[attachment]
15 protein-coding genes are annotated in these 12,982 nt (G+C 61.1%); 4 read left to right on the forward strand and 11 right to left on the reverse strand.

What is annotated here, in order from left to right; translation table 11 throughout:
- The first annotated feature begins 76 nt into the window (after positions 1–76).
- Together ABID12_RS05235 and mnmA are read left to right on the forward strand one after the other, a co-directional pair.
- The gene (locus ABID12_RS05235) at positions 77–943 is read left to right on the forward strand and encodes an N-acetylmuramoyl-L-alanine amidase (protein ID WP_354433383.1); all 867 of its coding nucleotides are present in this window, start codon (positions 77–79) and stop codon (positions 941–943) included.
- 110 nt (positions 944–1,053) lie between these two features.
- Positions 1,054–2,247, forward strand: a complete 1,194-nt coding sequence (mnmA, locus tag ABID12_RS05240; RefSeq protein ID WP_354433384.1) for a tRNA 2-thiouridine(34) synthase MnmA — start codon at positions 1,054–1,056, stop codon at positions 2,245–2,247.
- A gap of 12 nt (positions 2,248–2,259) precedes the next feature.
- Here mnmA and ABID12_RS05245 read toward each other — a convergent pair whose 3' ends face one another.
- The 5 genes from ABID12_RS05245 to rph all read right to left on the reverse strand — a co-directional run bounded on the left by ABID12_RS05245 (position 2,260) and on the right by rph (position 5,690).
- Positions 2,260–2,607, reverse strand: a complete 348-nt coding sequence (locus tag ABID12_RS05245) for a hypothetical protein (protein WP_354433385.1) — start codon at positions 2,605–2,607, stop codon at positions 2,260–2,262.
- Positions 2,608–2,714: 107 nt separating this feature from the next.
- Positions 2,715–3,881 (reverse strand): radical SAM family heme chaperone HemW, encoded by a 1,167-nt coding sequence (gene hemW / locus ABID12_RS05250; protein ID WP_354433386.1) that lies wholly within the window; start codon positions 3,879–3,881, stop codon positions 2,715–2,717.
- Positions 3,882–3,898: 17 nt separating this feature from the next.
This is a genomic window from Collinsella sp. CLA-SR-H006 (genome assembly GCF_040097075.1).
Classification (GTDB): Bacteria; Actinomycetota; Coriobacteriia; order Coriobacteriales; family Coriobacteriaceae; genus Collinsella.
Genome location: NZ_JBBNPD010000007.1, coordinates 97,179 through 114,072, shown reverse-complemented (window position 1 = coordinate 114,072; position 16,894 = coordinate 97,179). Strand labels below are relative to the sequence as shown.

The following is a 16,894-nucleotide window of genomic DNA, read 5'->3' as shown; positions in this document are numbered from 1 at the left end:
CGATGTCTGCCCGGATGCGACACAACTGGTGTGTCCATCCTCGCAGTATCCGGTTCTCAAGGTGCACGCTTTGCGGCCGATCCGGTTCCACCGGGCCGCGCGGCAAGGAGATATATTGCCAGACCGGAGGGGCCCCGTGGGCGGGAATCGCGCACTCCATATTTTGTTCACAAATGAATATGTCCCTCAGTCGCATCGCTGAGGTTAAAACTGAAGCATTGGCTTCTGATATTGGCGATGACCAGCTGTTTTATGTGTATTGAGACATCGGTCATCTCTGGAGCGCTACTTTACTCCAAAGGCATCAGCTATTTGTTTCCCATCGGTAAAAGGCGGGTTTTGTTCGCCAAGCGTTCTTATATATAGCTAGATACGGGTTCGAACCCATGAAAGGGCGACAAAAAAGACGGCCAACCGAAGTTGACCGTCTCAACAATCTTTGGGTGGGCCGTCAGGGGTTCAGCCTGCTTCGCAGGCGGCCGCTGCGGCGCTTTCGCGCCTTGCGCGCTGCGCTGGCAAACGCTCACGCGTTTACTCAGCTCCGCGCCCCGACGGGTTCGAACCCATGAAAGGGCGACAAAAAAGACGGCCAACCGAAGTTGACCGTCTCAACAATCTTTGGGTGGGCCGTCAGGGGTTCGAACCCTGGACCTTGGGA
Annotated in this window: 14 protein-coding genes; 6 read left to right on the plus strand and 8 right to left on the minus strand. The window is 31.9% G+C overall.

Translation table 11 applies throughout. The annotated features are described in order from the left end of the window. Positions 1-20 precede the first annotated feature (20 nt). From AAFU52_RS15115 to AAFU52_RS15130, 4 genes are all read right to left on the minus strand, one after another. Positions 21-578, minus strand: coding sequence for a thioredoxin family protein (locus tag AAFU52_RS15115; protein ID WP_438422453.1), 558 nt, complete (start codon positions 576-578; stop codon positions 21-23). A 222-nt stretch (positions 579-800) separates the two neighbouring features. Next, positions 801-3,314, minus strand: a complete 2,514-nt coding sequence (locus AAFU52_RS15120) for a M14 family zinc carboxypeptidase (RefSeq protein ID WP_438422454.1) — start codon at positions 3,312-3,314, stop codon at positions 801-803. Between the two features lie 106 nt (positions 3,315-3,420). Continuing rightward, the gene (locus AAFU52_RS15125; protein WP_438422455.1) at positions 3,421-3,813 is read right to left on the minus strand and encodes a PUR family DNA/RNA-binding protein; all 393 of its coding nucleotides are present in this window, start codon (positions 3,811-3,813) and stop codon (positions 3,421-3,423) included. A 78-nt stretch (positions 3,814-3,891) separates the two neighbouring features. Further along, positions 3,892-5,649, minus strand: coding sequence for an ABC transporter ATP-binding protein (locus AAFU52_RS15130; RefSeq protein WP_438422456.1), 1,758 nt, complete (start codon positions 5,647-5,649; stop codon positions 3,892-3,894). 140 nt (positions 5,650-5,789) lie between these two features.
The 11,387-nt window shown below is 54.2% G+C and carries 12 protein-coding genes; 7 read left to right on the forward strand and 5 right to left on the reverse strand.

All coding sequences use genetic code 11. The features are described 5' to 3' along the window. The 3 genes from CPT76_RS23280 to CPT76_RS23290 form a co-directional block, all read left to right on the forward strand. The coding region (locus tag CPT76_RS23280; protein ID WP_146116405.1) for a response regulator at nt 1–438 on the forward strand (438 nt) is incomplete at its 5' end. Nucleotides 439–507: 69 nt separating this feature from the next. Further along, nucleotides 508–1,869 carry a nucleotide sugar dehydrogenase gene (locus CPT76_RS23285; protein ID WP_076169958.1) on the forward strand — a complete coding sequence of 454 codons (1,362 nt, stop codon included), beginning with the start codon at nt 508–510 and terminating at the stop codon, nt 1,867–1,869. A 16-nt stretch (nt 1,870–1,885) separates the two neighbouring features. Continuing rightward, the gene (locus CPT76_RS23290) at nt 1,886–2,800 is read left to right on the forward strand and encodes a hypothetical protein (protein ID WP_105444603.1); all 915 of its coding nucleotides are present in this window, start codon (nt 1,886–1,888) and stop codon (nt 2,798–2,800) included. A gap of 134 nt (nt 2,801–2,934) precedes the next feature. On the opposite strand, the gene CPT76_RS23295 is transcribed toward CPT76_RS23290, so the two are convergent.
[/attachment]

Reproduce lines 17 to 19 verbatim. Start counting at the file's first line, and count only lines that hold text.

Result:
Genome location: NZ_JBBNPD010000007.1, coordinates 97,179 through 114,072, shown reverse-complemented (window position 1 = coordinate 114,072; position 16,894 = coordinate 97,179). Strand labels below are relative to the sequence as shown.

The following is a 16,894-nucleotide window of genomic DNA, read 5'->3' as shown; positions in this document are numbered from 1 at the left end:
CGATGTCTGCCCGGATGCGACACAACTGGTGTGTCCATCCTCGCAGTATCCGGTTCTCAAGGTGCACGCTTTGCGGCCGATCCGGTTCCACCGGGCCGCGCGGCAAGGAGATATATTGCCAGACCGGAGGGGCCCCGTGGGCGGGAATCGCGCACTCCATATTTTGTTCACAAATGAATATGTCCCTCAGTCGCATCGCTGAGGTTAAAACTGAAGCATTGGCTTCTGATATTGGCGATGACCAGCTGTTTTATGTGTATTGAGACATCGGTCATCTCTGGAGCGCTACTTTACTCCAAAGGCATCAGCTATTTGTTTCCCATCGGTAAAAGGCGGGTTTTGTTCGCCAAGCGTTCTTATATATAGCTAGATACGGGTTCGAACCCATGAAAGGGCGACAAAAAAGACGGCCAACCGAAGTTGACCGTCTCAACAATCTTTGGGTGGGCCGTCAGGGGTTCAGCCTGCTTCGCAGGCGGCCGCTGCGGCGCTTTCGCGCCTTGCGCGCTGCGCTGGCAAACGCTCACGCGTTTACTCAGCTCCGCGCCCCGACGGGTTCGAACCCATGAAAGGGCGACAAAAAAGACGGCCAACCGAAGTTGACCGTCTCAACAATCTTTGGGTGGGCCGTCAGGGGTTCGAACCCTGGACCTTGGGA